Daniel Brettig is an assistant editor at ESPNcricinfo

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Posted by   on (July 18, 2011, 21:48 GMT)

@Cricket_Analyst. You are right. It is difficult for us. But some like me don't want to give up. T have not missed a test match at the Queens Park Oval since India beat us by scoring 400+ to win the game way back in the 70's with Gavaskar and Vishwanth getting big scores. So you know how frustrated I am now. But I will continue to go to games in hope. What we need is the rest of the cricket world to support us and rally for our return to our best. When you bring us down our frustrations make us post irrational comments out of jealously I guess.

Posted by Cricket_Analyst on (July 18, 2011, 2:06 GMT)

@John Duch : I don't need to speak on behalf of my team as their performance on field is sufficient enough to answer all their critics. I can understand mate, its been a LOOOOOOOOONG time since West Indies won a Test Match against India, a side which it used to brush away easily prior to 90's. Its difficult to come to terms with that for lots of West Indies Fans.

Posted by   on (July 17, 2011, 20:58 GMT)

Cricket_Analyst I am going to speak out on behalf of the West Indies and WI players. You can speak on behalf of Indian players if you so wish. I have been supporting my team since the days of Clive Lloyd LOOOOOOOOONG before India started winning test matches. I was there when Bedi declared the fourth innings of a Test Match.

Posted by mohsin9975 on (July 17, 2011, 6:07 GMT)

There seems great hue and cry over sachin been given shoulder before wicket. Whats wrong in it?Sachin is a short man. When he crouches his shoulders come in line with stump height. It doesnt matter even if he or any batsman is given helmet b4 wicket or even elbow,thigh,back,deliberate gloving or any part of the body other than using his bat. People wudnt hav hyped this issue if it was anyother short batsman say an ashraful or other lowprofile batter say strauss,sarwan or even dravid. An lbw is any part of body of batsman obstructing the ball from hitting the stumps. Do not blame any umpire for adjudicating any batsman out in this fashion. Even if the batsman is sachin and the umpire is harper. This comes frm a sachin fan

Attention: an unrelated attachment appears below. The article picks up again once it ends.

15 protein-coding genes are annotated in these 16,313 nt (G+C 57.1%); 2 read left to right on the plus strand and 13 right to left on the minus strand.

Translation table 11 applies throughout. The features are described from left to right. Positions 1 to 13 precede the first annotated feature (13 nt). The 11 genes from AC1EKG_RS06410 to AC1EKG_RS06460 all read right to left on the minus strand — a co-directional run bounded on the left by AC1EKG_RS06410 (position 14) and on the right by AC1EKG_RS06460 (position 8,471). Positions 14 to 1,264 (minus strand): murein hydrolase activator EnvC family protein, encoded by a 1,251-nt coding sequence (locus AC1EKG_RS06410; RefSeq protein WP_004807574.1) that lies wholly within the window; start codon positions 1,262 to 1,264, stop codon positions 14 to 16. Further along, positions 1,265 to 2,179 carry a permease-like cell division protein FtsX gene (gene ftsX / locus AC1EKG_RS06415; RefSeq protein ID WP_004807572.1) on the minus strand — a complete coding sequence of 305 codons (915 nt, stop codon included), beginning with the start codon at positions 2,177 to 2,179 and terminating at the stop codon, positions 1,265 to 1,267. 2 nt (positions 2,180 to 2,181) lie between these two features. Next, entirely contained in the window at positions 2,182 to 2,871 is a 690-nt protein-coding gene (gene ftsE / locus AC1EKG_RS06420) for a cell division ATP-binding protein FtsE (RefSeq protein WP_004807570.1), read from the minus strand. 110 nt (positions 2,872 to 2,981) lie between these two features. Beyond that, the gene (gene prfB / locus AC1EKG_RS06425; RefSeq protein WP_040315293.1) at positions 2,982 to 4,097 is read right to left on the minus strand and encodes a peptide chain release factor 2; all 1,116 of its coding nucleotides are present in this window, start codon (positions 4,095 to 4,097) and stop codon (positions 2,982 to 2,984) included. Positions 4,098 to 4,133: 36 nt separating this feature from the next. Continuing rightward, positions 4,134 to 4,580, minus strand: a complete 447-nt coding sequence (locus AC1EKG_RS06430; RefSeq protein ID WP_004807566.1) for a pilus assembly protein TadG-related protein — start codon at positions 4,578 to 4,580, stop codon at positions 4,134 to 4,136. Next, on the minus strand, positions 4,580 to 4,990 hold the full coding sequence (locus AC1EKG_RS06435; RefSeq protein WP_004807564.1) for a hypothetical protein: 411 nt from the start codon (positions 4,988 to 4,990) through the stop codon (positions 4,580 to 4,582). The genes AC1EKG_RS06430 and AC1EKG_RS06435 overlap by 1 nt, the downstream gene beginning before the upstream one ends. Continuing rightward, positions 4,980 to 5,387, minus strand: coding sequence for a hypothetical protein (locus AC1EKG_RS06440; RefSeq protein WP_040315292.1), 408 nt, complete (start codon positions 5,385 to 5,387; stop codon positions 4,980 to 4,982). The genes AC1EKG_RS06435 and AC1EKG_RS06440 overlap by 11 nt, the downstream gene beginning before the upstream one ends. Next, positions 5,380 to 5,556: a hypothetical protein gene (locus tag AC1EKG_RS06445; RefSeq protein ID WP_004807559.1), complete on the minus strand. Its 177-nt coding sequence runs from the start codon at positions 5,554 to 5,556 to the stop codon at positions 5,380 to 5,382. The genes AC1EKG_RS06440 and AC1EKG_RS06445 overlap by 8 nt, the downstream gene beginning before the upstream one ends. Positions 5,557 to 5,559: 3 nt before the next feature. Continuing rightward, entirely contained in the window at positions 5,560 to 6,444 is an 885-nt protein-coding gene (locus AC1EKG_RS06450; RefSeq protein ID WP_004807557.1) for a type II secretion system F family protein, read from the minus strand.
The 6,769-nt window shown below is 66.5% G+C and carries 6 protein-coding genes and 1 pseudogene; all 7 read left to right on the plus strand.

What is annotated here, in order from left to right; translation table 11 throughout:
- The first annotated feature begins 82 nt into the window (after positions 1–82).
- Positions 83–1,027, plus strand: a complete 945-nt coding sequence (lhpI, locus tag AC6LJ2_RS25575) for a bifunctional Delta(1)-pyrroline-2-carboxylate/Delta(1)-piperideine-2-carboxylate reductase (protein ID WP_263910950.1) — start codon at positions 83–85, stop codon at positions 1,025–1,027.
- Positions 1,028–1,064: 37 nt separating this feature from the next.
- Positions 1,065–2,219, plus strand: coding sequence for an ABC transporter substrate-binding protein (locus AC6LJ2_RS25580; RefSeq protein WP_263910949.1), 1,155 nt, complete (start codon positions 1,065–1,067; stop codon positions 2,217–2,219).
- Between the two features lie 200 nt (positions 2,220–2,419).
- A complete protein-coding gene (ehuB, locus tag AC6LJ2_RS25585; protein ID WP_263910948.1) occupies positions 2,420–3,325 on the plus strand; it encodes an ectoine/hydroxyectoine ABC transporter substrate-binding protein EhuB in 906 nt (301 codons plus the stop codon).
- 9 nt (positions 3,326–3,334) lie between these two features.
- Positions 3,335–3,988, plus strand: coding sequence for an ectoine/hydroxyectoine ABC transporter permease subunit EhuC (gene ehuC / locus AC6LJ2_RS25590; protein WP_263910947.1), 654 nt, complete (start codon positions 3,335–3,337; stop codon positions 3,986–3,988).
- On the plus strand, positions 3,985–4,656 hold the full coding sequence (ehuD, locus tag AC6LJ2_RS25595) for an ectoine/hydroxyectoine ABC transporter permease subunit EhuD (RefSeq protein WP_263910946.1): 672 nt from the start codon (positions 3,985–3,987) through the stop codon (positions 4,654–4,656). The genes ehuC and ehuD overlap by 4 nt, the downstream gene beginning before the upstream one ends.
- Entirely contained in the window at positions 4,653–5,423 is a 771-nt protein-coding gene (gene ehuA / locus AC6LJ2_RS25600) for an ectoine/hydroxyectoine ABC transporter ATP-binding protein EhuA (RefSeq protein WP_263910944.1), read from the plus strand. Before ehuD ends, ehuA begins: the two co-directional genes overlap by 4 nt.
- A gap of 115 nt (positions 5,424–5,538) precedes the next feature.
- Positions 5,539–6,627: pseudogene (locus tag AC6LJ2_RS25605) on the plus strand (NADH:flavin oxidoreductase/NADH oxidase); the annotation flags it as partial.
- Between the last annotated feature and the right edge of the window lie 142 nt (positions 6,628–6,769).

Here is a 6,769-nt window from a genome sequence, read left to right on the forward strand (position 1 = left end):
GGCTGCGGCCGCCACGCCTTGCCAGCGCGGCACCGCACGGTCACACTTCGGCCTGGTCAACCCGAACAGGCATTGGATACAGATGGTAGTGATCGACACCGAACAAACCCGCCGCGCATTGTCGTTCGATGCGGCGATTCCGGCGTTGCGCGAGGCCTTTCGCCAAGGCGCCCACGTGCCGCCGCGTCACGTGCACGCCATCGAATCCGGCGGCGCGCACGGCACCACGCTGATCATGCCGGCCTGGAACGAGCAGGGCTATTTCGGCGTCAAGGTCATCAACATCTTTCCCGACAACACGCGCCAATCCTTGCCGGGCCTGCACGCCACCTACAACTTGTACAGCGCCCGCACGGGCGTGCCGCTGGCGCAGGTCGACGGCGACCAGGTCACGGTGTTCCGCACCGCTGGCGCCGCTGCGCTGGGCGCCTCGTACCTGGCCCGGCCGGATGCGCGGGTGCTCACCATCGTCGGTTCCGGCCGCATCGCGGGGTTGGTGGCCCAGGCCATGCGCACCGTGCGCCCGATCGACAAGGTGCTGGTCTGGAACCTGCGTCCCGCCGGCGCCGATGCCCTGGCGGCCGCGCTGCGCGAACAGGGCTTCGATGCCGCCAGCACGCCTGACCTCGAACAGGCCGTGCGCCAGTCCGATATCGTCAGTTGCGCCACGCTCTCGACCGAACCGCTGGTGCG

Posted by Cricket_Analyst on (July 17, 2011, 2:59 GMT)

@ John Duch : You are only cribbing about wrong decisions received by your team. Why Don't You look at the replays of 1st test before commenting. Whether it's Suresh Raina, or Virat Kohli while batting or Chanders & Bravo while bowling, India was suffering at the hands of Umpires.As far as dig regarding DRS is concerned, i am sure the margin of victory of India would have been much larger. Unless the replays are doctored, as happened in the case of DHONI.Well we had a problem with WI & WI Umpires LOOOOOOOOOOOOG before DRS

Posted by Cricket_Analyst on (July 17, 2011, 2:53 GMT)

I am looking that the most of the comments are being centered around how BCCI is right / wrong. But the the motive of the interview by Harper in this case needs to be understood. His first reaction to all the wrong decisions given in the test was that he had just given 2 wrong decisions(actually 5, all against India) & that could have been overturned if DRS was being used, which was indirectly blaming BCCI/ Team India. Then he makes comments on India Players which were never captured on any stump microphones. My Guess is,he is frustrated of having lost his Job with ICC, he has carefully studied the Jamaica Test Match and realized his blunders. Hence he is stating that technology which highlighted his wrong decisions is not perfect. By giving this interview, he is contradicting himself and has put his foot in his Mouth. Point 2 ICC : How come it produces bizzare statistics to support a failing an Aus / Eng/ SA umpire whereas any subcon umpire is dumped unceremoniously?